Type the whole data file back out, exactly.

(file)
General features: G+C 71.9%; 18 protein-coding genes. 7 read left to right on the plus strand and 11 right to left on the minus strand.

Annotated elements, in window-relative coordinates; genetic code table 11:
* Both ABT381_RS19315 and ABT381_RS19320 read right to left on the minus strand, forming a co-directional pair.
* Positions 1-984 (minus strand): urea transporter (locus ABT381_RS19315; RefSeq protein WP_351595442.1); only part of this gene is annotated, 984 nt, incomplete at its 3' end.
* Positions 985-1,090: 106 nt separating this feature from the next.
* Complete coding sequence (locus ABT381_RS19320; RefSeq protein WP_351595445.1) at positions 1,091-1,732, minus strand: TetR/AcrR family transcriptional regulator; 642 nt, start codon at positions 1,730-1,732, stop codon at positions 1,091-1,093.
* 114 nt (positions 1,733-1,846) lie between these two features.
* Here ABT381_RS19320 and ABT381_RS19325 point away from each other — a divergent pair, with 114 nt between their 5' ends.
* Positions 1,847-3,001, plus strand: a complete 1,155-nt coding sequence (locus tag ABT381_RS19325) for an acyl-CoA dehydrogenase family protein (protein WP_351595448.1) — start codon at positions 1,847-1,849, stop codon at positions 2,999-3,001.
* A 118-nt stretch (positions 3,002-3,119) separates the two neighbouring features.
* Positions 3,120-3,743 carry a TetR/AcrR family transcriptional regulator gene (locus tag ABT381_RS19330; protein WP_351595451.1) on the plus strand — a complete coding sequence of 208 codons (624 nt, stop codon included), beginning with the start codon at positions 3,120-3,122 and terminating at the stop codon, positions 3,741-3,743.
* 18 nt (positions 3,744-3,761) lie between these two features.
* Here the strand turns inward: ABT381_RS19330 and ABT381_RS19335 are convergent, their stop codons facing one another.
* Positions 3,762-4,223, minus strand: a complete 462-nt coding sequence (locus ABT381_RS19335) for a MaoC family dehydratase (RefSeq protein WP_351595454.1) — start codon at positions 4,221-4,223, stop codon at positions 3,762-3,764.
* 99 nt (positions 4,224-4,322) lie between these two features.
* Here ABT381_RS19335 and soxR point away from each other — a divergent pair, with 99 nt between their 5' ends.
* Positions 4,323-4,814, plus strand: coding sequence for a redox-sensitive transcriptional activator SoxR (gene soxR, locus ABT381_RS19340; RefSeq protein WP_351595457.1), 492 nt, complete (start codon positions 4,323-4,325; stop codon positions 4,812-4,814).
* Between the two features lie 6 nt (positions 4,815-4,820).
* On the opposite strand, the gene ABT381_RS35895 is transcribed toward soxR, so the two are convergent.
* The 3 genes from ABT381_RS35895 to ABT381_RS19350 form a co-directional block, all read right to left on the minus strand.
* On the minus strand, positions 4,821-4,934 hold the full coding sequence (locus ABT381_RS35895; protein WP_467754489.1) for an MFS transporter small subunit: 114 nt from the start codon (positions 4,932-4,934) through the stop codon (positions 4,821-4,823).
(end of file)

General features: G+C 71.9%; 18 protein-coding genes. 7 read left to right on the plus strand and 11 right to left on the minus strand.

Annotated elements, in window-relative coordinates; genetic code table 11:
* Both ABT381_RS19315 and ABT381_RS19320 read right to left on the minus strand, forming a co-directional pair.
* Positions 1-984 (minus strand): urea transporter (locus ABT381_RS19315; RefSeq protein WP_351595442.1); only part of this gene is annotated, 984 nt, incomplete at its 3' end.
* Positions 985-1,090: 106 nt separating this feature from the next.
* Complete coding sequence (locus ABT381_RS19320; RefSeq protein WP_351595445.1) at positions 1,091-1,732, minus strand: TetR/AcrR family transcriptional regulator; 642 nt, start codon at positions 1,730-1,732, stop codon at positions 1,091-1,093.
* 114 nt (positions 1,733-1,846) lie between these two features.
* Here ABT381_RS19320 and ABT381_RS19325 point away from each other — a divergent pair, with 114 nt between their 5' ends.
* Positions 1,847-3,001, plus strand: a complete 1,155-nt coding sequence (locus tag ABT381_RS19325) for an acyl-CoA dehydrogenase family protein (protein WP_351595448.1) — start codon at positions 1,847-1,849, stop codon at positions 2,999-3,001.
* A 118-nt stretch (positions 3,002-3,119) separates the two neighbouring features.
* Positions 3,120-3,743 carry a TetR/AcrR family transcriptional regulator gene (locus tag ABT381_RS19330; protein WP_351595451.1) on the plus strand — a complete coding sequence of 208 codons (624 nt, stop codon included), beginning with the start codon at positions 3,120-3,122 and terminating at the stop codon, positions 3,741-3,743.
* 18 nt (positions 3,744-3,761) lie between these two features.
* Here the strand turns inward: ABT381_RS19330 and ABT381_RS19335 are convergent, their stop codons facing one another.
* Positions 3,762-4,223, minus strand: a complete 462-nt coding sequence (locus ABT381_RS19335) for a MaoC family dehydratase (RefSeq protein WP_351595454.1) — start codon at positions 4,221-4,223, stop codon at positions 3,762-3,764.
* 99 nt (positions 4,224-4,322) lie between these two features.
* Here ABT381_RS19335 and soxR point away from each other — a divergent pair, with 99 nt between their 5' ends.
* Positions 4,323-4,814, plus strand: coding sequence for a redox-sensitive transcriptional activator SoxR (gene soxR, locus ABT381_RS19340; RefSeq protein WP_351595457.1), 492 nt, complete (start codon positions 4,323-4,325; stop codon positions 4,812-4,814).
* Between the two features lie 6 nt (positions 4,815-4,820).
* On the opposite strand, the gene ABT381_RS35895 is transcribed toward soxR, so the two are convergent.
* The 3 genes from ABT381_RS35895 to ABT381_RS19350 form a co-directional block, all read right to left on the minus strand.
* On the minus strand, positions 4,821-4,934 hold the full coding sequence (locus ABT381_RS35895; protein WP_467754489.1) for an MFS transporter small subunit: 114 nt from the start codon (positions 4,932-4,934) through the stop codon (positions 4,821-4,823).